Open Access Research article

Colorectal cancer in patients seen at the teaching hospitals of Guadeloupe and Martinique: discrepancies, similarities in clinicopathological features, and p53 status

Monique Decastel19*, Marlene Ossondo2, Anne-Marie Andrea3, Benoît Tressieres4, Jacqueline Veronique-baudin5, Jacqueline Deloumeaux6, Marc Lubeth7 and Juliette Smith-ravin8

Author Affiliations

1 UMR Inserm_S1134, Université des Antilles et de la Guyane (UAG), CNRS SNC 9169, Pointe-à-Pitre, Guadeloupe

2 Department of Anatomopathology, Teaching Hospital of Zobda Quitman, Fort de France, Martinique, France

3 Department of Anatomopathology, Teaching Hospital of Pointe-à-Pitre, Pointe-à-Pitre, Guadeloupe

4 Centre d’Investigation Clinique-EC Antilles Guyane (CIE 802 Inserm), Teaching Hospital of Pointe-à-Pitre, Pointe-à-Pitre, Guadeloupe

5 Cancer Registry of Martinique (AMREC), Fort de France, Martinique

6 Cancer Registry of Guadeloupe, Teaching Hospital of Pointe-à-Pitre, Pointe-à-Pitre, Guadeloupe

7 Department of Digestive Surgery, Teaching Hospital of Pointe-à-Pitre, Pointe-à-Pitre, Guadeloupe

8 UAG, Département Scientifique Interfacultaire, EA929 AIHP-GEODE BIOSPHERES, Campus de Schœlcher, Martinique 97200, France

9 UMR_S1134 Inserm, CHU de Pointe-à-Pitre, bâtiment Ricou, 97159 Guadeloupe, France

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BMC Clinical Pathology 2014, 14:12  doi:10.1186/1472-6890-14-12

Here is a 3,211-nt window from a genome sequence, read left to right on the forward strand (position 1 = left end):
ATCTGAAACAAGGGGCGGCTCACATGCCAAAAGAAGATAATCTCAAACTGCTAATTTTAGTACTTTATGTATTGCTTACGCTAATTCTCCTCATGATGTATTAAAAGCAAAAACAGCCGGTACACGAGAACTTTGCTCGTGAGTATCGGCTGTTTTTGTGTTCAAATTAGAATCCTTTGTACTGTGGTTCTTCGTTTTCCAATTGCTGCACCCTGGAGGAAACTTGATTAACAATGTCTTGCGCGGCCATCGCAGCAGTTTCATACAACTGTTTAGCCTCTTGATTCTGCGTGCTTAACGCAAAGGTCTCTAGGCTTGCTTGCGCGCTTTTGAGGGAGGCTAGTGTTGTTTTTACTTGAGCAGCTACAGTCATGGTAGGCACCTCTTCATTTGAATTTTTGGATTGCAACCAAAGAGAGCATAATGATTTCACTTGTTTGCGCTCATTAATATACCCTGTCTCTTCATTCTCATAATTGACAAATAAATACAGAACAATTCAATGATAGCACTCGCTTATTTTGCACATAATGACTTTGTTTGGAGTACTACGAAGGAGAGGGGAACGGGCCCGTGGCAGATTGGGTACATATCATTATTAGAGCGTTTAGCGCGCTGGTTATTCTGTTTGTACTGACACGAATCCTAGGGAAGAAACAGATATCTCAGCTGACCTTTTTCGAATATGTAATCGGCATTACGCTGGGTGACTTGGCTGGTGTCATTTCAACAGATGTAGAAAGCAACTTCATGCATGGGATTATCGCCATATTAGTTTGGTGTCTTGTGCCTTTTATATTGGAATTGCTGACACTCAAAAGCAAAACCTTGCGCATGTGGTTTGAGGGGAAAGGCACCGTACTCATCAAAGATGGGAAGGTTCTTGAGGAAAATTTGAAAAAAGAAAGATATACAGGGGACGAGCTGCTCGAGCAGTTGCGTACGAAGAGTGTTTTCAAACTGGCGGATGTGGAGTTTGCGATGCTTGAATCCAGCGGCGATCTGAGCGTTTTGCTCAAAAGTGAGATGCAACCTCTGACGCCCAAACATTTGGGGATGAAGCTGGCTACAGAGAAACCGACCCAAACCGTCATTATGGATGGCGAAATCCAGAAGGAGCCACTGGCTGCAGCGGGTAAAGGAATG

Published: 29 March 2014

Abstract

Background

In Guadeloupe and Martinique, two French Overseas Departments, colorectal cancer (CRC) has become an essential public health issue. However, little is known about CRC characteristics and the p53 status in these populations, particularly in Guadeloupe, whereas certification of a cancer registry has been recently validated.

Methods

This was a descriptive retrospective study of 201 patients who, between 1995 and 2000, underwent surgery for CRC in the Guadeloupe Teaching Hospital (GlpeTH; 83 patients) and in the Martinique Teaching Hospital (MqueTH; 118 patients). The clinicopathological features and the p53 expression, evaluated with immunohistochemistry, were compared at the time of diagnosis. A relationship between these parameters and the p53 expression was also studied. Data were analysed, using the SPSS computer software version 17.0.

Results

No statistical difference was found between the two groups of patients regarding age (p = 0.60), percentage of young patients (≤50 years; p = 0.94)), sex (p = 0.47), histological type (p = 0.073) and tumour sites (p = 0.65), although the GlpeTH patients were diagnosed with more distal colon cancers (54.2%) than the Mque TH patients (47.4%). By contrast, a significant difference was found regarding the tumour grade (p < 0.0001), the pTNM stage (p = 0.045) and the pT stage (p < 0.0001). Regarding p53 expression, solely for the MqueTH patients, nuclear expression was associated with pTNM, the percentage of p53 negative tumours increasing with the progression of the pTNM stages (p = 0.029).

Conclusions

For the first time, this study reveals discrepancies in clinicopathological features and in the p53 status between the two groups of patients. The GlpeTH patients were diagnosed with more moderated CRCs but with few CRCs at pTNM IV stage. By contrast, the MqueTH patients were diagnosed with more differentiated tumours, but with many more CRCs at pTNM IV stage. This paradox may be due to differences in tumour location (distal vs proximal), multiplicity of the genetic profiles of patients, or patients getting treatment elsewhere. Although our study is limited due to its small size, it emphasizes the originality of our results.

Keywords:
Colorectal cancer; Guadeloupian patients; Martinican patients; Clinicopathology; p53 status; Discrepancy